Trump administration defends 'lawful' travel ban

A US appeals court is set to hold a hearing on Tuesday over President Donald Trump's controversial travel ban, which the government is defending as a "lawful exercise" of his authority.

The White House on Monday urged the court to reinstate the ban in the interests of national security three days after a federal judge barred enforcement of the controversial measure in a high-stakes case that looks increasingly likely to be settled by the Supreme Court.

Justice Department lawyers challenging the nationwide injunction called it "vastly overbroad" in a court brief filed Monday.

Tuesday's hour-long telephone hearing is scheduled for 3:00 pm (2300 GMT).

Two new polls show a majority of Americans now oppose the travel ban on refugees and travelers from seven mostly Muslim nations, which prompted airport chaos and condemnation around the world - but Trump has shown no sign of bending, pushing back late Monday in a new Twitter salvo.

"The threat from radical Islamic terrorism is very real, just look at what is happening in Europe and the Middle-East. Courts must act fast!" he wrote.

Earlier in the day, during a visit to US Central Command in Tampa, Florida, Trump accused the media of downplaying the terror threat that his administration cites to justify its ban, saying they purposefully ignored jihadist atrocities.

Although he failed to provide evidence of a conspiracy by the media, the White House later distributed a list of 78 attacks it said were "executed or inspired by" the Islamic State group, saying most failed to receive adequate media coverage - without specifying which ones.

However, the claims ignore a large amount of reporting on these attacks by the jihadist group and its sympathizers in Western countries.

Court 'erred'

Trump's decree summarily denied entry to all refugees for 120 days, and travelers from Iran, Iraq, Libya, Somalia, Sudan, Syria and Yemen for 90 days - a move critics charge will damage US interests. Refugees from Syria were blocked indefinitely.

The president says the ban is needed to tighten US security against foreign terror threats, citing the September 11, 2001 attacks despite the hijackers having no links to the named countries.

In its filing to the Ninth Circuit Court of Appeals in San Francisco, the government argued that the federal court that temporarily rolled back Trump's directive had "erred in entering an injunction barring enforcement of the order," asking that the ban be reinstated.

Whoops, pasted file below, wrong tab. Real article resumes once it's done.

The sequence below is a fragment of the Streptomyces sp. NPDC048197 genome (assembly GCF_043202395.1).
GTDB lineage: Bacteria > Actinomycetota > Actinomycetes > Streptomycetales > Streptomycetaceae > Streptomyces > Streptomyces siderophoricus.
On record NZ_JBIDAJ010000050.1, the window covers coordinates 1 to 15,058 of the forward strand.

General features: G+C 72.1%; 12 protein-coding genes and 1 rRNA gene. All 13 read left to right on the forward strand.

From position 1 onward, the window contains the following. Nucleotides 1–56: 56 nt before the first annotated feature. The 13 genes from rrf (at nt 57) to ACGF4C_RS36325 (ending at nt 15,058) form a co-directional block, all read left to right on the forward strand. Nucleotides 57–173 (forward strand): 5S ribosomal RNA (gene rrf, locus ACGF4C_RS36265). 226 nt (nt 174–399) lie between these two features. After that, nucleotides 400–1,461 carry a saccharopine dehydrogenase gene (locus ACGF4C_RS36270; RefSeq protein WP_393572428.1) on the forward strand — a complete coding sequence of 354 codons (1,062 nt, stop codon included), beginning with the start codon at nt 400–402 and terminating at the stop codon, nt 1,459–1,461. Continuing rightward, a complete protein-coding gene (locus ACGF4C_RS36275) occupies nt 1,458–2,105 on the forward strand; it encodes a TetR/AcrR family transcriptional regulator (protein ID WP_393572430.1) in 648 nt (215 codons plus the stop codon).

The Justice Department argued that "the executive order is a lawful exercise of the president's authority over the entry of aliens into the United States and the admission of refugees."

"Even if some relief were appropriate, the court's sweeping nationwide injunction is vastly overbroad," it said.

The government again denied that the order specifically targets Muslims, defending it as a means of reviewing and revising screening procedures in order to "protect against terrorist attacks."

And it said non-US citizens seeking to enter the United States for the first time have no constitutional rights to be upheld.

Mounting opposition

Friday's decision by a federal judge in Seattle has allowed the many travelers who were suddenly barred from US soil to start trickling back in.

The State Department has said visa holders from the seven countries are allowed to travel to the US as long as their documents have not been "physically canceled."

On Sunday, the appellate court refused to overrule the federal judge.

Attorneys general for the states of Washington and Minnesota, which won the temporary stay of the ban, have asked the appeals court to refuse to reinstate it. They were backed Monday in a court brief filed by attorneys general from 16 other US states.

Several legal and rights groups have filed in support of the states, including the Southern Poverty Law Center, Americans United for Separation of Church and State and the American Civil Liberties Union.

And in an additional blow, a slew of Silicon Valley giants led by Apple, Facebook, Google, Microsoft and Twitter have filed a brief in support of the lawsuit, arguing that the ban threatens their ability to attract crucial foreign talent and investment to the United States.

Tesla and SpaceX were among another 30 companies that added their names to the filing late Monday, pushing the total to more than 120.

White House spokesman Sean Spicer insisted the administration was "absolutely not" planning to back down on its plan for extreme vetting at US borders, saying, "once we win the case, it will go right back into action."

But top Republicans have shown renewed signs of discomfort with the president as the controversy escalates - specifically over Trump's virulent attacks on James Robart, the Seattle federal judge.

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